Granodiorite – Loch Doon
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Fact sheet

Granodiorite – Loch Doon

This sample of granodiorite from the Loch Doon pluton in Dumfries & Galloway, Scotland formed around 408 million years ago during the Devonian period, late in the Caledonian orogeny. The late Caledonian Loch Doon granitic intrusion ranges in composition from hypersthene diorite at the margin, through quartz diorite, granodiorite and granite to cordierite microgranite at its core. The compositional variation observed in this intrusion indicates that two distinct magmas were involved, and variations were induced by crystallization. As a granodiorite it contains higher proportions of plagioclase feldspar than orthoclase and greater than 20% quartz.

In thin section the rock exhibits a course grained igneous texture including compositionally zoned plagioclase, together with minor amounts of microcline and quartz. The mafic minerals are dominated by biotite which is intergrown with pale green amphibole. Both biotite and amphibole are pleochroic although the amphibole is only weakly pleochroic. Accessory minerals include zircon which forms pleochroic halos in biotite, and apatite.

Additional images
  • granodiorite - width 2 cm
  • granodiorite - width 5 cm
55.073748, -4.401913
Loch Doon, Dumfries & Galloway, Scotland
About this collection

The United Kingdom Virtual Microscope (UKVM) collection consists of igneous, sedimentary and metamorphic rocks from around the UK.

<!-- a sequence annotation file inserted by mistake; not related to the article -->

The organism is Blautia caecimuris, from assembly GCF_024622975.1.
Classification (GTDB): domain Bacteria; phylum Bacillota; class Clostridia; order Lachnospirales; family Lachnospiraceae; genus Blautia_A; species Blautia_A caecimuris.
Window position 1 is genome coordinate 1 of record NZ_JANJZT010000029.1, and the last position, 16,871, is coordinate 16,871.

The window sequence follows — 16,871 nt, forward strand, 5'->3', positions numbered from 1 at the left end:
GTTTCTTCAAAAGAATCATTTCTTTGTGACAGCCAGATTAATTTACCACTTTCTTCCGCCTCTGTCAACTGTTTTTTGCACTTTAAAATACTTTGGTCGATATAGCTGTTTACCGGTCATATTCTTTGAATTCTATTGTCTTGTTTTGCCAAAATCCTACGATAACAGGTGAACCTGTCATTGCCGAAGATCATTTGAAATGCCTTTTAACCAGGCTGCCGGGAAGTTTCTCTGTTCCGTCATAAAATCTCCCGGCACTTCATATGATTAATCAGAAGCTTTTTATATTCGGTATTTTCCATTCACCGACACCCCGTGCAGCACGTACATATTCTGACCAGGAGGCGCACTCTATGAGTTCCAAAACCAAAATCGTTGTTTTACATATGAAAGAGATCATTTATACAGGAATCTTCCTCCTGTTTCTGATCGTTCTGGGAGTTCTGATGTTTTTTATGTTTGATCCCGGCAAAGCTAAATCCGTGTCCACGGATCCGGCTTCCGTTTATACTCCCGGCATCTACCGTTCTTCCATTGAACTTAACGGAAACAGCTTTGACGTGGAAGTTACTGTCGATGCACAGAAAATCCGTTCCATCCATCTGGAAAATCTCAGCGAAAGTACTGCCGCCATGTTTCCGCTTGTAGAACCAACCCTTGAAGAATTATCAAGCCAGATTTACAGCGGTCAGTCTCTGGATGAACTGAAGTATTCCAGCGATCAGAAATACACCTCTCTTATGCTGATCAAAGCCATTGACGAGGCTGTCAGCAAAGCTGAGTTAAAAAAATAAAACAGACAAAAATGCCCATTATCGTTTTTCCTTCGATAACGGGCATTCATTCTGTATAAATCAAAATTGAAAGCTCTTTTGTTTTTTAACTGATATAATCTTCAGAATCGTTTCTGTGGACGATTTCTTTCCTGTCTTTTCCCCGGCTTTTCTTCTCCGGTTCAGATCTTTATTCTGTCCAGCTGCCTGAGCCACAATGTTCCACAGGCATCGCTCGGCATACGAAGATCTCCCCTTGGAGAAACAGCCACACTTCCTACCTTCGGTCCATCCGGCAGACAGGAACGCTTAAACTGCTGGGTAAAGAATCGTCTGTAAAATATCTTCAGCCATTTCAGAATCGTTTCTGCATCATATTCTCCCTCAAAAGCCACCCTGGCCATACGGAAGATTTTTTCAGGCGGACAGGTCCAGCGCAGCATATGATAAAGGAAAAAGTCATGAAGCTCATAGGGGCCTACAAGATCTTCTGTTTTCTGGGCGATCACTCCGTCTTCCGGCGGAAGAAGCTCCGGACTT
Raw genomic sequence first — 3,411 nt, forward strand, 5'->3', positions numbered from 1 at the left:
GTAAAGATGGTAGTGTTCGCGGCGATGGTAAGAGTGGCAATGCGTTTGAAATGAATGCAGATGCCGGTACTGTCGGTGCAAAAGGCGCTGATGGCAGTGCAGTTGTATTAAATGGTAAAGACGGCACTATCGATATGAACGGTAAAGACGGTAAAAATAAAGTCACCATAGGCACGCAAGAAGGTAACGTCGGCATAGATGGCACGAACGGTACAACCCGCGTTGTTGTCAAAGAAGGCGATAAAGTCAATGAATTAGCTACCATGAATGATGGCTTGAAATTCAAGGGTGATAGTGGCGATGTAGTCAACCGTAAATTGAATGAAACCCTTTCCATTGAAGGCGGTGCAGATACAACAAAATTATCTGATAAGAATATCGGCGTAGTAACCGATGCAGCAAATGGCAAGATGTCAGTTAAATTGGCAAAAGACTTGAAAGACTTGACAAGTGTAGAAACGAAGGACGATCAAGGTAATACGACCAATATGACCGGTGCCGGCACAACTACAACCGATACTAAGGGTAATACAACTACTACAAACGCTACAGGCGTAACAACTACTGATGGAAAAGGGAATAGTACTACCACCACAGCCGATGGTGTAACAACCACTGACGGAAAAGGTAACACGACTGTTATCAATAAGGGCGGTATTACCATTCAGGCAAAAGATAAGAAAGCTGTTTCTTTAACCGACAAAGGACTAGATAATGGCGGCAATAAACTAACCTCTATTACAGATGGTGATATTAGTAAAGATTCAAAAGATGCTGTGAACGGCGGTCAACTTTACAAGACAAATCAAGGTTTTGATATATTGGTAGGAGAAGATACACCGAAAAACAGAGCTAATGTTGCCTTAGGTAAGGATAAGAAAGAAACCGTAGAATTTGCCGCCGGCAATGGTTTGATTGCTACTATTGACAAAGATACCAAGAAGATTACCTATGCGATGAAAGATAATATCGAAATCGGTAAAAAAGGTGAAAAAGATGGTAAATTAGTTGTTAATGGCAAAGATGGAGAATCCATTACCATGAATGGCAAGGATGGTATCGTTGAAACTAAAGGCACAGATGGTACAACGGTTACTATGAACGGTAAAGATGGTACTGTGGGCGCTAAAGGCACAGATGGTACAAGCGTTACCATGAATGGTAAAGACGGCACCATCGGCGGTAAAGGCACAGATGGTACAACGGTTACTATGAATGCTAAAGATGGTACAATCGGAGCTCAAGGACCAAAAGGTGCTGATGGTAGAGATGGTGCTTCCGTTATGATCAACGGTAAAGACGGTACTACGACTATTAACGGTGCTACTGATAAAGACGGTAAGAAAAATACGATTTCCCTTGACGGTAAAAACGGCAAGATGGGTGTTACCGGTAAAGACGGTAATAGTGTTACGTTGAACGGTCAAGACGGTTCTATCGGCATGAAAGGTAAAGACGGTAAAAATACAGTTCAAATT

It is intended as a teaching resource, helping to tell the story of the common rock types and how they form, and reflecting the history of the UK at the margins of the continent of Europe. The collection is a series of teaching sets, for example igneous rocks from the North Atlantic Igneous Province and SW England; high-temperature metamorphic rocks from Scotland and low-temperature metamorphic rocks from Wales; and sedimentary rocks, including English limestones and sandstones.

Sample details

Rock-forming mineral
Accessory minerals
Category guide  
Category Guide
Refers to any word or phrase that appears in the individual rock names. Names are generally descriptive; they allow users to search for broad terms like ‘granite’ as well as more specific names such as ‘breccia’. However, the adjacent descriptions of the specimens captures a wider range of general words and phrases and is a more powerful search tool.
Refers to any word or phrase that appears anywhere in the descriptions of the specimens
Accessory minerals
Minerals that occur in very low abundance in a rock. They are usually not visible with the naked eye and contribute perhapssver, they often dominate the rare elements such as platinum group metals.
Rock-forming minerals
Minerals that make up the bulk of all rock samples and are also the ones used in rock classi?cation.
Selecting one or more period, for example 'Jurassic'.
A term used to group together related samples that are not already gathered into a single Collection. For instance, there is a ‘SW England granites’ theme that includes such rock types as granite, hydrothermal breccia, skarn and vein samples.
A general term used to label a rock sample. It is a useful way of grouping similar samples throughout a collection. Category names are often, but not exclusively, common rock names (e.g. granite, basalt, dolerite, gabbro, greisen, skarn, gneiss, amphibolite, limestone, sandstone).
The owner of the sample that appears in the collection. For example, NASA owns all the samples that appear in the Moon Rocks collection
We would like to thank the following for the use of this sample: